BUTTE COUNTY, Calif. - As the weather cools and PG&E power shut-offs become more frequent, more people are turning to power generators for heat.
Butte County Public Health and Chico Fire representatives say it is important to use your generator correctly, to keep you and your loved ones safe from carbon monoxide (CO) poisoning, electric shock, and fire. If you run a camp stove or generator inside of your home or garage, you could unknowingly inflict significant harm.
The Red Cross advises:
- To avoid electrocution, keep the generator dry and do not use in rain or wet conditions.
- Operate it on a dry surface under an open canopy-like structure, such as under a tarp held up on poles.
- Do not touch the generator with wet hands.
- Be sure to turn the generator off and let it cool down before refueling.
- Gasoline spilled on hot engine parts could ignite. Store fuel for the generator in an approved safety can. Use the type of fuel recommended in the instructions or on the label on the generator.
Local laws may restrict the amount of fuel you may store, or the storage location. Ask your local fire department.
- Store the fuel outside of living areas in a locked shed or other protected area. To guard against accidental fire, do not store it near a fuel-burning appliance, such as a natural gas water heater in a garage.
- Plug appliances directly into the generator, or use a heavy duty, outdoor-rated extension cord that is rated (in watts or amps) at least equal to the sum of the connected appliance loads.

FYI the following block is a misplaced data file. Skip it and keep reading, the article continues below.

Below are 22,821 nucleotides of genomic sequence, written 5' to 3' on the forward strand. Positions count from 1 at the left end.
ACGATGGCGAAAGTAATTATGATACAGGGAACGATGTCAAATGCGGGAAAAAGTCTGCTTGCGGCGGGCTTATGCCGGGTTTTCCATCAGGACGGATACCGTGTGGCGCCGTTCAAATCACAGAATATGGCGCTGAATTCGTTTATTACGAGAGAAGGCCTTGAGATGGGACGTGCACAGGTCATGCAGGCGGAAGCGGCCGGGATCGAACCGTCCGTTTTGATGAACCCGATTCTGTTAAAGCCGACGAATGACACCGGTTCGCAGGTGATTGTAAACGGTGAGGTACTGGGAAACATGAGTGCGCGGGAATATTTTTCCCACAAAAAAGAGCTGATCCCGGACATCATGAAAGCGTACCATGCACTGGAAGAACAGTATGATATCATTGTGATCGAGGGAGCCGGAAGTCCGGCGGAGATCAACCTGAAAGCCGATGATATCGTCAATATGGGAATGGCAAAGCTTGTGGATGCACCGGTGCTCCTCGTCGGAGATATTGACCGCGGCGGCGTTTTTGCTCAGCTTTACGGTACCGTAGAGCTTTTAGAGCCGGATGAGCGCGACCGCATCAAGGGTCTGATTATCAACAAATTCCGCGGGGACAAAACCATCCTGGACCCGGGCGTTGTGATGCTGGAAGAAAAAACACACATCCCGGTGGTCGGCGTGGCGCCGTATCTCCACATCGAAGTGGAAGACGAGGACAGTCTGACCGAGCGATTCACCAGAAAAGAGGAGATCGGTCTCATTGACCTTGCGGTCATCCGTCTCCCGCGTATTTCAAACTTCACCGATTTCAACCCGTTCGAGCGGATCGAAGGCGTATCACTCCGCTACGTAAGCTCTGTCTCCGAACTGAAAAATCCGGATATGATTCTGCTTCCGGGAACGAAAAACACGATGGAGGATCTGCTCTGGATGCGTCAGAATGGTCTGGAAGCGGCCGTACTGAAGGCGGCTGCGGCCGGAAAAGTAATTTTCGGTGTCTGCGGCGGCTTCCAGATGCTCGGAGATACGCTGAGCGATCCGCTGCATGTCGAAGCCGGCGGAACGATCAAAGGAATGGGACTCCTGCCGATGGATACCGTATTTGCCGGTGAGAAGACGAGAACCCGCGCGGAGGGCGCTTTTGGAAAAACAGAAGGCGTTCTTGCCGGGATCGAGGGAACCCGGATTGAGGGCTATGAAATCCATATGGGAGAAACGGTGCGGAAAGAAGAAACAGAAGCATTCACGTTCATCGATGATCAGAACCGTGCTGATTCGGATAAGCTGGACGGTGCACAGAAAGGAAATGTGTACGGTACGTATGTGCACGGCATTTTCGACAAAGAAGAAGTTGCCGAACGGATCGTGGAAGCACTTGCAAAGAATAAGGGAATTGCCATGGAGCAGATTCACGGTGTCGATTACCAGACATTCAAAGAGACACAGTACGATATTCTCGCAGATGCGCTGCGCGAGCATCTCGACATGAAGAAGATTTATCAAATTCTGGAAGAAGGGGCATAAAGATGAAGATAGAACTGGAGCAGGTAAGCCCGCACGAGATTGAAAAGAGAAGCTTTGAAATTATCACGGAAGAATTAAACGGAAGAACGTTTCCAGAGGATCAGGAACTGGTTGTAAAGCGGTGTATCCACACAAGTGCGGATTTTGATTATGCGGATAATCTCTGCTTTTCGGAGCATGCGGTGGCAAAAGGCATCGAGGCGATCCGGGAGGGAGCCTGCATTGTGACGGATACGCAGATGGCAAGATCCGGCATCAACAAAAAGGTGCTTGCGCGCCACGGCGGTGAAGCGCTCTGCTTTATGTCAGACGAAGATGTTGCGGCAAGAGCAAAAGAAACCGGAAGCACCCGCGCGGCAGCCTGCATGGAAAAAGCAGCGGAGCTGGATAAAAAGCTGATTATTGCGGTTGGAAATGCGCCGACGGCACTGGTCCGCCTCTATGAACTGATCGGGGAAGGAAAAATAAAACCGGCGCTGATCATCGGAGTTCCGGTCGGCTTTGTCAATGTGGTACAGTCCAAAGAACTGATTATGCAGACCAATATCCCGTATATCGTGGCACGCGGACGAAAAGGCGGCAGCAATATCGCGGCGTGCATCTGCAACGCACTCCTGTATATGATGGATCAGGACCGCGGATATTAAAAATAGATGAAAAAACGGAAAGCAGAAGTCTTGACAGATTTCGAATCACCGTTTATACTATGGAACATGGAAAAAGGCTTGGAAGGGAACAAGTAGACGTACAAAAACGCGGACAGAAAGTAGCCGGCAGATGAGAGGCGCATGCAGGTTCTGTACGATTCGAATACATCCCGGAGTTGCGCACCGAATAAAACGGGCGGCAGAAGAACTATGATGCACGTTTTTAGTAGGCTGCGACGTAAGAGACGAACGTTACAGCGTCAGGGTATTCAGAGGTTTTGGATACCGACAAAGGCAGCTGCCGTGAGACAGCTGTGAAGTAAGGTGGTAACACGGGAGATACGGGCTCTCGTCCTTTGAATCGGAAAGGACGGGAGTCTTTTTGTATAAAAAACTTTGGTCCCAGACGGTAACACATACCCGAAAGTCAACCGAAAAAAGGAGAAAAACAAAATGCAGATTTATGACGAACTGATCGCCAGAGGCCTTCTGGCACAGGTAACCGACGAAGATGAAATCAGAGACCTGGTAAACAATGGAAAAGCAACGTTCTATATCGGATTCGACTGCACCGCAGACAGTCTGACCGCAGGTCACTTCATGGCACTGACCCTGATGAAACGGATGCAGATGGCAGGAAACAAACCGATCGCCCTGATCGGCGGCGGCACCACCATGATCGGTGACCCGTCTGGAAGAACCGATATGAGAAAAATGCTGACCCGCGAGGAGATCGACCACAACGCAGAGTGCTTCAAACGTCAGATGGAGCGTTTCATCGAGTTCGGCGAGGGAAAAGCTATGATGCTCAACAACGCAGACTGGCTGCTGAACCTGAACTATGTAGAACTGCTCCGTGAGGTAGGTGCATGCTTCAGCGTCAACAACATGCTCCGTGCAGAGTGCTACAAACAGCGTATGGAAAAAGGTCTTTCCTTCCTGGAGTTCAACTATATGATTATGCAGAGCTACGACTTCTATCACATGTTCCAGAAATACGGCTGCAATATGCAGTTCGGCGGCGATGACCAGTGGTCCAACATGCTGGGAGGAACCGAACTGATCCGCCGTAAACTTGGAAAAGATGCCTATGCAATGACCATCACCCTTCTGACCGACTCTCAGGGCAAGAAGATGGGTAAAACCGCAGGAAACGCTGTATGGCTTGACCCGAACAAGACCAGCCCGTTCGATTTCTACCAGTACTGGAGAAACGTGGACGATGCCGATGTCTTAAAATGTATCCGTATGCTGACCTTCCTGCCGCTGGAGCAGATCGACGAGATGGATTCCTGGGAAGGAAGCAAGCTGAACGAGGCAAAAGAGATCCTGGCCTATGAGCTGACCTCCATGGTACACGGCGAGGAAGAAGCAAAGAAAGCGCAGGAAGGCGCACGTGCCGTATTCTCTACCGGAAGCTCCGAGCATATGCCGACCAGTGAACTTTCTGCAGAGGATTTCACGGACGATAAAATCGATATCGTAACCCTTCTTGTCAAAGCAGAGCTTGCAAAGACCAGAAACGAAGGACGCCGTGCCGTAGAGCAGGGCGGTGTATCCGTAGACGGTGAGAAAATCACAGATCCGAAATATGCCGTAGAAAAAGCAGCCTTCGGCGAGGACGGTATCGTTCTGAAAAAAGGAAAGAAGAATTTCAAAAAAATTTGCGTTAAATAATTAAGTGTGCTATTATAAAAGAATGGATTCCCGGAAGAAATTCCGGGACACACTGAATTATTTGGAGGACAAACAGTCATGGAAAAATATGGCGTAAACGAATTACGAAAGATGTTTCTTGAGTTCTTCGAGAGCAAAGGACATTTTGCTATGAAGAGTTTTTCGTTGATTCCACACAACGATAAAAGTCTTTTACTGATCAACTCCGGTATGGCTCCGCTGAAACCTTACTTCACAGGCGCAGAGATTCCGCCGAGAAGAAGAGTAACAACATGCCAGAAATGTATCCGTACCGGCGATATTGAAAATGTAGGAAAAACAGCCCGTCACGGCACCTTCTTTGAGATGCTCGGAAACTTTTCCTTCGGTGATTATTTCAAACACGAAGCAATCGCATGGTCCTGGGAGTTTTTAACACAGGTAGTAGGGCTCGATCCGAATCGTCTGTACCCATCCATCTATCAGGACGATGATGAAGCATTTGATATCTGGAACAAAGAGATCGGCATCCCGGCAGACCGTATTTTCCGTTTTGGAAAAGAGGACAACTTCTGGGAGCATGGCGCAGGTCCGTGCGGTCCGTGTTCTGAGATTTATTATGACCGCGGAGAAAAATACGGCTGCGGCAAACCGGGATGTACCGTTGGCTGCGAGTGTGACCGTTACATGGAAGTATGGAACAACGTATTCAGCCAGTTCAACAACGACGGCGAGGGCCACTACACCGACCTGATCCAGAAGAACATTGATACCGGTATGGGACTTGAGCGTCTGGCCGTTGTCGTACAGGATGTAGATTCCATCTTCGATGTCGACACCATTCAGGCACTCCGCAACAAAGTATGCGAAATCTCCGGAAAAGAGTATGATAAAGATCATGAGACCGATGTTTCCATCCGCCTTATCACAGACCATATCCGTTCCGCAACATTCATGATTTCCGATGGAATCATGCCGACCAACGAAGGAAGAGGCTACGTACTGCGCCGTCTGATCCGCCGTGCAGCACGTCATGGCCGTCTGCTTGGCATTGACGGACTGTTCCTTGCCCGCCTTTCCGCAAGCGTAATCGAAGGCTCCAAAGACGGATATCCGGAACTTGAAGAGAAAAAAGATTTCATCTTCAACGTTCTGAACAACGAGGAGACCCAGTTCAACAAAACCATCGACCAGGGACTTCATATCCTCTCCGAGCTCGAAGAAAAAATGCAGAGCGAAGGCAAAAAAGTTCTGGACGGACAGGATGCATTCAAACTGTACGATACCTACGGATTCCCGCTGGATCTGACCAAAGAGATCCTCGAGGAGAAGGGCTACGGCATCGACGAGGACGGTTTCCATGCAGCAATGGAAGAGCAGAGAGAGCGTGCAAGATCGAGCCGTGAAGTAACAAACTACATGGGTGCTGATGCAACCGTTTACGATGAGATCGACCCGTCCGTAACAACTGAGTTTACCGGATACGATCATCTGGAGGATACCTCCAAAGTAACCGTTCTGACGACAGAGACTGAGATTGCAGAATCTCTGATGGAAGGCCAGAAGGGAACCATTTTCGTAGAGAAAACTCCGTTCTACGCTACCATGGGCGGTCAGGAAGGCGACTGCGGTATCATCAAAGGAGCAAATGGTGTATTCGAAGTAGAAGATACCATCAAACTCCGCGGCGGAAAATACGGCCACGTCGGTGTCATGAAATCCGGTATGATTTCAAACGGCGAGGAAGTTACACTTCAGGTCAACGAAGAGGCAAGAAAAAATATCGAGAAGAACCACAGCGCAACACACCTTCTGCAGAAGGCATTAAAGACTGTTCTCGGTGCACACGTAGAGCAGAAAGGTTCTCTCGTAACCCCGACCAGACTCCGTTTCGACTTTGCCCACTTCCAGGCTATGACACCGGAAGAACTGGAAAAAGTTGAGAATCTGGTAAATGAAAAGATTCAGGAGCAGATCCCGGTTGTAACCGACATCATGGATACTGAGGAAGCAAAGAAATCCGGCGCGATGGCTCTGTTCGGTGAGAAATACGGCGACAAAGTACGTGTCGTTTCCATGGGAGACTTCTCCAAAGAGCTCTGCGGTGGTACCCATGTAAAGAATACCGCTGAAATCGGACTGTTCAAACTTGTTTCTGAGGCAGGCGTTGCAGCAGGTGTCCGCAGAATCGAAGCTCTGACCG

- Check that the entire cord is free of cuts or tears and that the plug has all three prongs, especially a grounding pin.
Remember, even a properly connected portable generator can become overloaded, resulting in overheating or generator failure. Be sure to read the instructions. If necessary, stagger the operating times for various equipment to prevent overloads.
- Never use a generator, grill, camp stove or other gasoline, propane, natural gas or charcoal-burning devices inside a home, garage, basement, crawlspace or any partially enclosed area.
- Keep these devices outdoors, away from doors, windows and vents that could allow carbon monoxide to come indoors.
- Opening doors and windows or using fans will not prevent CO buildup in the home. Although CO can't be seen or smelled, it can rapidly lead to full incapacitation and death. Even if you cannot smell exhaust fumes, you may still be exposed to CO. If you start to feel sick, dizzy, or weak while using a generator, get to fresh air RIGHT AWAY - DO NOT DELAY.
- Install CO alarms in central locations on every level of your home and outside sleeping areas to provide early warning of accumulating carbon monoxide.